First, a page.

Transcending 'Young' and 'Old': Intergenerational Youth Ministry & the Solution to Volunteers
- Thursday, July 10, 2008
OK. "Intergenerational youth ministry" may sound like an oxymoron, but think about it. What can be more normal than other generations being a part of ministry to young people / teenagers / students / adolescents / whatever? I’m not trying to return to back-in-the-day days, nor am I trying to sound culturally relevant, even though anyone who knows anything about youth ministry would know being culturally relevant is a youth ministry mantra. So let’s sound culturally relevant while suggesting some back-in-the-day common sense.
Coming to Terms
Intergenerational ministry is connecting various generations in meaningful ministry opportunities that have intentionally been created. Jesus Himself demonstrated a coming together of the generations (Matthew 18:1-6), with each generation learning from the other, as well as a harsh penalty for those who take advantage of a younger generation.
Many churches tend to segregate the generations, from teenagers to children. I would be the first proponent to that kind of ministry segregation. It should be done, and done well, but within those segregated groups, other generations need to be integrated into leadership and participants. On the flip side, there needs to be ministry that includes a coming together of the generations. “Are we connecting our kids to nurturing relationships that will last them after they complete their teenage years, or are we simply exploiting them as public relations tools to make our ministries appear successful? I submit that unless we are making intentional, focused efforts at connecting kids with mature Christian adults in the church (not just their youth leaders), we are more like the vultures preying on kids at rock concerts and less like the spiritual leaders praying that their children’s lives would be founded upon eternal things.” (From Richard Dunn’s book Reaching a Generation for Christ, Chicag Moody Press, 1997.)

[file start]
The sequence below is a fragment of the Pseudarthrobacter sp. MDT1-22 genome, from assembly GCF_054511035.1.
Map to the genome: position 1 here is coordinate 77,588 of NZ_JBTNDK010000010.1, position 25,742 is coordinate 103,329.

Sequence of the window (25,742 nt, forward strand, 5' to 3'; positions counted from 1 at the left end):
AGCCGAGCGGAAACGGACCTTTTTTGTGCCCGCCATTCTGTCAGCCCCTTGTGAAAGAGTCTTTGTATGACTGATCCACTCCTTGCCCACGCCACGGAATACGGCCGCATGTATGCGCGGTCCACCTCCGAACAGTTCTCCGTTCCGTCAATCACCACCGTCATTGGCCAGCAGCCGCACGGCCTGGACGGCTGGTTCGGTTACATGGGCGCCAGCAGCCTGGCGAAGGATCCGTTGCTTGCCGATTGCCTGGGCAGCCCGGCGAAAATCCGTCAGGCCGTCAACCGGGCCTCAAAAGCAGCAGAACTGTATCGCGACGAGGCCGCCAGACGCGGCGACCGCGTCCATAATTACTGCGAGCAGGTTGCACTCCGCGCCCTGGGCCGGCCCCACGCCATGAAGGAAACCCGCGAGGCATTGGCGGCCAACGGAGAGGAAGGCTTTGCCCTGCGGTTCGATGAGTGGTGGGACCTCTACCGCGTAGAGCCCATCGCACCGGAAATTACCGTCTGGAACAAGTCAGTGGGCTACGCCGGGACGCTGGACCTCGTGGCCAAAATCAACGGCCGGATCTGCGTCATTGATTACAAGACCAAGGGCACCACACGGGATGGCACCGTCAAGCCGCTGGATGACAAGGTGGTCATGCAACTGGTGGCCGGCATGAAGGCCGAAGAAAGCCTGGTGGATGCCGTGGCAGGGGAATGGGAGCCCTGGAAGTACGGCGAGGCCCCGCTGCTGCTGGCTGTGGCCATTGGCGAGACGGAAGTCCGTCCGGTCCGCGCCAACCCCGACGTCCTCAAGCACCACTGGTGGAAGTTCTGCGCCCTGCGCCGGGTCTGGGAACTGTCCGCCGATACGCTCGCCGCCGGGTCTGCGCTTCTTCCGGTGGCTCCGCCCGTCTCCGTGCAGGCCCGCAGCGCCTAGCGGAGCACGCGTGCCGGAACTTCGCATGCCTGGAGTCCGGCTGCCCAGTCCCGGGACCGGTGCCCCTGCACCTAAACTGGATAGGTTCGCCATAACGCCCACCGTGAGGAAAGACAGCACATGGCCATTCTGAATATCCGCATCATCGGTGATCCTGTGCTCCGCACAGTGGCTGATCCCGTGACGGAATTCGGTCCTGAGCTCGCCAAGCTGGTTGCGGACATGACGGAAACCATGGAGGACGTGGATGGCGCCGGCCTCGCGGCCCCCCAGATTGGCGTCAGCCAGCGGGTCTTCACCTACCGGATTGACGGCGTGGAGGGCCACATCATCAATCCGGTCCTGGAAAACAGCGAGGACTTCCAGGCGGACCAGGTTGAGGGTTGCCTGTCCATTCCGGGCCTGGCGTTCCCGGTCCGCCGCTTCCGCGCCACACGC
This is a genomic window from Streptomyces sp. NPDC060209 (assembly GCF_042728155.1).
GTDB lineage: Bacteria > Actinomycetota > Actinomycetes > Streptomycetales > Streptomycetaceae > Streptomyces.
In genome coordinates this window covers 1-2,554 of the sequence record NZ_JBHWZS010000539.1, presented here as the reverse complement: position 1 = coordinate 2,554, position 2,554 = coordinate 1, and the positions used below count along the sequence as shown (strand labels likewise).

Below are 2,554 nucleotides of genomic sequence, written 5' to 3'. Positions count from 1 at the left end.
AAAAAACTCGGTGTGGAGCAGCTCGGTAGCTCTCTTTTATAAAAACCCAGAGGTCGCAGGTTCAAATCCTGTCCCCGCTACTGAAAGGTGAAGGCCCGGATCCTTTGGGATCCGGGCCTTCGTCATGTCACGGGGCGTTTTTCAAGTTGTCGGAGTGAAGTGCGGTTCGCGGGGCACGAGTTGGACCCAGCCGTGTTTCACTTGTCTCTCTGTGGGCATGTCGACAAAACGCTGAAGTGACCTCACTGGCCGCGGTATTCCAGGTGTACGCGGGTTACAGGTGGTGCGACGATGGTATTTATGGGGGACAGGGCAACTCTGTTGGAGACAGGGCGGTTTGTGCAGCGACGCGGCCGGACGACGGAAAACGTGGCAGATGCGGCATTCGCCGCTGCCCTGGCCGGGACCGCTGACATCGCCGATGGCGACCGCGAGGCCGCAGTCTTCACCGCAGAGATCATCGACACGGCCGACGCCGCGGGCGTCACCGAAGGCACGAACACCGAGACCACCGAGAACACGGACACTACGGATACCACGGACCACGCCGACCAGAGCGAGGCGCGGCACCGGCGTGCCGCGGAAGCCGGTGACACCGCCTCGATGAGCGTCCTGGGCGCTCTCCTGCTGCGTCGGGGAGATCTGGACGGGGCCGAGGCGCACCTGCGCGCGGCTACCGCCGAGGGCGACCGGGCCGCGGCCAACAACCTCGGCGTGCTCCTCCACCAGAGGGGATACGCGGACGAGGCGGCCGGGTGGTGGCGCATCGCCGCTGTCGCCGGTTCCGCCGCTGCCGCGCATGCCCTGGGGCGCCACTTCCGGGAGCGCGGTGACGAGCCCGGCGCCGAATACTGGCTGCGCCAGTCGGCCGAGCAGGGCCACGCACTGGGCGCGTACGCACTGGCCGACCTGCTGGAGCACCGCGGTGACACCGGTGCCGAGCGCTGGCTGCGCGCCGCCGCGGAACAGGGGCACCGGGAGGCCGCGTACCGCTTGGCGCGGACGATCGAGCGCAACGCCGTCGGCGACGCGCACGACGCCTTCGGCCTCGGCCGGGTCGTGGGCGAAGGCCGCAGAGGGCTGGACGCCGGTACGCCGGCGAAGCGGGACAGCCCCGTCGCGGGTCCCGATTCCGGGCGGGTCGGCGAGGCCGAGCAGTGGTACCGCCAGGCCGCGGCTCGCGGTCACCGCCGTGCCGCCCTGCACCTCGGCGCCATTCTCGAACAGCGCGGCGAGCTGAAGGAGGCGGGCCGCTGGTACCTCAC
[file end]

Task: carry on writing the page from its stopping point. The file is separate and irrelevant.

Somewhere along the way, some purposeful merging of the generations needs to take place, usually in some main church gathering or service. When it comes to “big church,” leadership needs to strive toward having parts of the service, from time to time, speak to their younger generations. Something that is said, done, performed or sung needs to catch the attention of the younger, more scrutinizing audience, no matter how minimal it may be. Something needs to resonate with this younger generation, something they recognize. If you attempt this, some folks may resist or complain, so be prepared.
Focus on Your Own Family
Intergenerational youth ministry means including as much family as possible. I don’t mean necessarily doing stuff where the entire family is welcome. Sometimes young people need their space, as well as their place simply to be teenagers, but I am saying that having parental and grandparental types who are best described as matriarchal and patriarchal in their demeanor, would go far in effective ministry among young people. Their involvement can be regular or seasonal, but whatever the involvement, it is needed and should be valued.
Transcending Age Limitations
Now let’s be honest. In most church youth ministries, advanced age and maturity are not always top on the priority list of desirable characteristics. “Young and dumb often are the more accurate discriptors.” This needs to change. It does not have to be one or the other. It really should be a combination of the two. Youth ministries need the age, maturity, experience, wisdom and resources of an older generation. Youth ministries paradoxically need the youthfulness, enthusiasm, energy, technical savvy and entrepreneurial spirit of a younger generational leader.
Age is relative and unavoidable. Some people are old because they think in old ways. Their age of mentality has caught up with their chronological age. If you begin to think in old ways, then you are old, no matter what chronological age you are. What do ageless people look like? They help things progress; they exchange ideas, make decisions, change decisions, encourage initiative, bring visions to fruition. Everything is kept on track because of ageless thinking. They are in your church or ministry. There aren’t many of them, but when you have them, you wish you had a dozen more like ’em.
Making it Easy for Adults
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